Review: Tag

I did a poll on Facebook about what movie I should watch next, and “Tag” won. The poll was almost two weeks ago, so I’m sorry I got to it so late.
SITWOL: What you see on the trailer is what you get. Didn’t see the trailer? Okay, grown men play tag.

 

There isn’t too much to Tag as a film. It occasionally tries to do some interesting things with cinematography, but nothing exceptional. None of the acting is particularly well done or memorable. None of the characters are extremely fleshed out. The plot is rather formulaic.

 

In short, Tag is a movie that is HEAVILY reliant on its comedy. Thus, your enjoyment of it almost exclusively depends on whether or not you think the film is funny.

And I gotta be honest with you guys, I didn’t find Tag all that funny.

 

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“So, what do you find funny, Steve?”

Well, I typically prefer extremely well-executed, subtle humor. But most of the humor in tag is very obvious and in-your-face.

I enjoy clever call-backs, puns, and play-on-words. Tag has some of that, but nothing amazing.

I love dark humor. There’s not much of that.

I really like humor that intelligently plays off premises of a well-defined plot. But you can’t have that kind of humor with a generic plot structure.

 

I enjoy humor based upon well developed characters, the kind of humor that exposes a character’s psyche in relatable, realistic ways. But again, you can’t really have that in this movie because most of the characters in Tag are not very well defined:

You’ve got Jon Hamm, the rich CEO of a nameless company that he can apparently ditch for two weeks.

You have Jake Johnson, the stereotypical man-child stoner.

You have Jeremy Renner, who’s just kind of a hyper-competitive asshole.

You have Hannibal Buress who…. honestly, I think he just played Hannibal Buress. Oddly enough, it was his lines that made me laugh the hardest… the man is funny.

You have Isla Fisher, who is extremely competitive to the point of psychopathy (she was the second funniest character).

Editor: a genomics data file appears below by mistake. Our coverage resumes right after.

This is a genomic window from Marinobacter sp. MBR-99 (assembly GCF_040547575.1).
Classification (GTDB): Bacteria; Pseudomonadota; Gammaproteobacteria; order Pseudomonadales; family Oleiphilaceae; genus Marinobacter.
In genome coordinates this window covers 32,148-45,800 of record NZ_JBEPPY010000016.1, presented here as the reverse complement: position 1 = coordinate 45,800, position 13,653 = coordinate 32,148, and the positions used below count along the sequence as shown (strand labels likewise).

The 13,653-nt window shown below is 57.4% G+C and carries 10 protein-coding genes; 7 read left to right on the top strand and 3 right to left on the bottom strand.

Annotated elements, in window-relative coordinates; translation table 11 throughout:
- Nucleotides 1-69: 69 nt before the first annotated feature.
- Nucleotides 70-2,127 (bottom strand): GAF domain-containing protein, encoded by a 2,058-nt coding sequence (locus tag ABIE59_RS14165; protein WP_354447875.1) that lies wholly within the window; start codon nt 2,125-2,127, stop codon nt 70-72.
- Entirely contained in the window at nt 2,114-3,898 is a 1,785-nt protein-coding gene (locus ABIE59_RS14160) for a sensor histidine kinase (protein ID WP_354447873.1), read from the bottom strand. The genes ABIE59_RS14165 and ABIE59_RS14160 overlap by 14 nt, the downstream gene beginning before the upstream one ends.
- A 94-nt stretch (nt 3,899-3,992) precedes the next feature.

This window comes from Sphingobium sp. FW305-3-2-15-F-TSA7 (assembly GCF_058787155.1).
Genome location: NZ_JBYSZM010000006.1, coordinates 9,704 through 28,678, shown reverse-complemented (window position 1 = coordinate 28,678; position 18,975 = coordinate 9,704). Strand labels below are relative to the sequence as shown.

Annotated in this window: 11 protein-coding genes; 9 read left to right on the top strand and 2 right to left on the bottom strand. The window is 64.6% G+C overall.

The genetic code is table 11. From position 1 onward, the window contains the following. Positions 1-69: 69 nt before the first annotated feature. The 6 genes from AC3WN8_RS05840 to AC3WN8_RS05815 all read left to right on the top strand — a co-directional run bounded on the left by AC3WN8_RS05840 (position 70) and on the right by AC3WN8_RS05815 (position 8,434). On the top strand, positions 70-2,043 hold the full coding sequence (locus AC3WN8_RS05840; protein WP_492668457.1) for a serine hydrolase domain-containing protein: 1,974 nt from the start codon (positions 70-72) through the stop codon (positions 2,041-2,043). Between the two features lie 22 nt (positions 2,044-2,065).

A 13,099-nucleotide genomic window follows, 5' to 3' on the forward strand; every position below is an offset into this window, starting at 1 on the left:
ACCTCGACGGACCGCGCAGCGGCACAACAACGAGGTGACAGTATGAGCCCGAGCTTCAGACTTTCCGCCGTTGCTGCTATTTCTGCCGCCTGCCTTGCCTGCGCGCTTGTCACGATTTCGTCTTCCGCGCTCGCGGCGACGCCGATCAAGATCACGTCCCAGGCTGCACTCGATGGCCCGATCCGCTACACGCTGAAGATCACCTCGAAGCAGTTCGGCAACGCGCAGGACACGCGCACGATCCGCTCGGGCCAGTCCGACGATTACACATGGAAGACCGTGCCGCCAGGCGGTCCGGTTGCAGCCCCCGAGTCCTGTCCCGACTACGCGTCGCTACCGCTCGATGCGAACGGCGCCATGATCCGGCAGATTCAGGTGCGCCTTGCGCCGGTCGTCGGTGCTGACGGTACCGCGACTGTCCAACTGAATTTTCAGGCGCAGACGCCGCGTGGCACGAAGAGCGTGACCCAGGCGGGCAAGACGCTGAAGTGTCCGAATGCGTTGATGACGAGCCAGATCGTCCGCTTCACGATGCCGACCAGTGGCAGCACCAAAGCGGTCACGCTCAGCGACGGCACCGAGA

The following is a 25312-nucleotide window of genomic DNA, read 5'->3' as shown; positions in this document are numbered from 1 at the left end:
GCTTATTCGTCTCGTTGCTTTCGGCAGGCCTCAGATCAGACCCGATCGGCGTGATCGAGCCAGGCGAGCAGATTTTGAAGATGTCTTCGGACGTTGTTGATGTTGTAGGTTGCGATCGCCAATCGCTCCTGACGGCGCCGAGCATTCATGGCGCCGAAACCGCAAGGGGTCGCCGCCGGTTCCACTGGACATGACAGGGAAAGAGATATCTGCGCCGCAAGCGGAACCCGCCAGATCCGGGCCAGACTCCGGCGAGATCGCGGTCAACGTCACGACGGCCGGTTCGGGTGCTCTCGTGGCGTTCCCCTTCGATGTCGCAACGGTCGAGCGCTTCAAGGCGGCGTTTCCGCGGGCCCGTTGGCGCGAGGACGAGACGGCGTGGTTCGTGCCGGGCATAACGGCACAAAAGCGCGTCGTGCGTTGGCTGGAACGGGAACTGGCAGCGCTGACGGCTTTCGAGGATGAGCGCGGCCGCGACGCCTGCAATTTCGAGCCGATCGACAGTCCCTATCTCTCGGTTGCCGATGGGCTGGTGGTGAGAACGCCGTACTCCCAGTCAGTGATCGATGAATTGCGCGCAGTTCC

And you have Ed Helms. Ed Helms does what Ed Helms does best: play a forgettable wet blanket.

Tag.jpg

 

So you have all of these characters together, and they’re all trying to play tag. Specifically, they’re all trying to tag Renner’s character because he’s never been tagged before. There’s loads of potential with that premise.

They could make a bunch of interesting, intuitive characters that are all trying to navigate and strategize past their opponents. Unfortunately, there’s not much of that. And most of the “strategizing” in the movie is either extremely inept, or overthought out to the point of ridiculousness.

image_1521589546_12749155.jpgThey could emphasize a tightly knit group of friends that show their closeness through action, through inside jokes, through things that close guy friends do. Instead, most of the closeness is told to you through exposition.

Thus, because there really isn’t anything smartly done in this movie, I often felt bored and uninvested.

 

The soundtrack for this movie was either generic or obnoxious.

 

While occasionally boring and eyeroll-worthy, there really isn’t anything ghastly infuriating with Tag. What we have here is a serviceable story with numerous, singular attempts at comedy. So did the commercials make you laugh a lot? Then think about seeing this movie. If not, then skip it, because there isn’t much more that Tag has to offer.

4 out of 10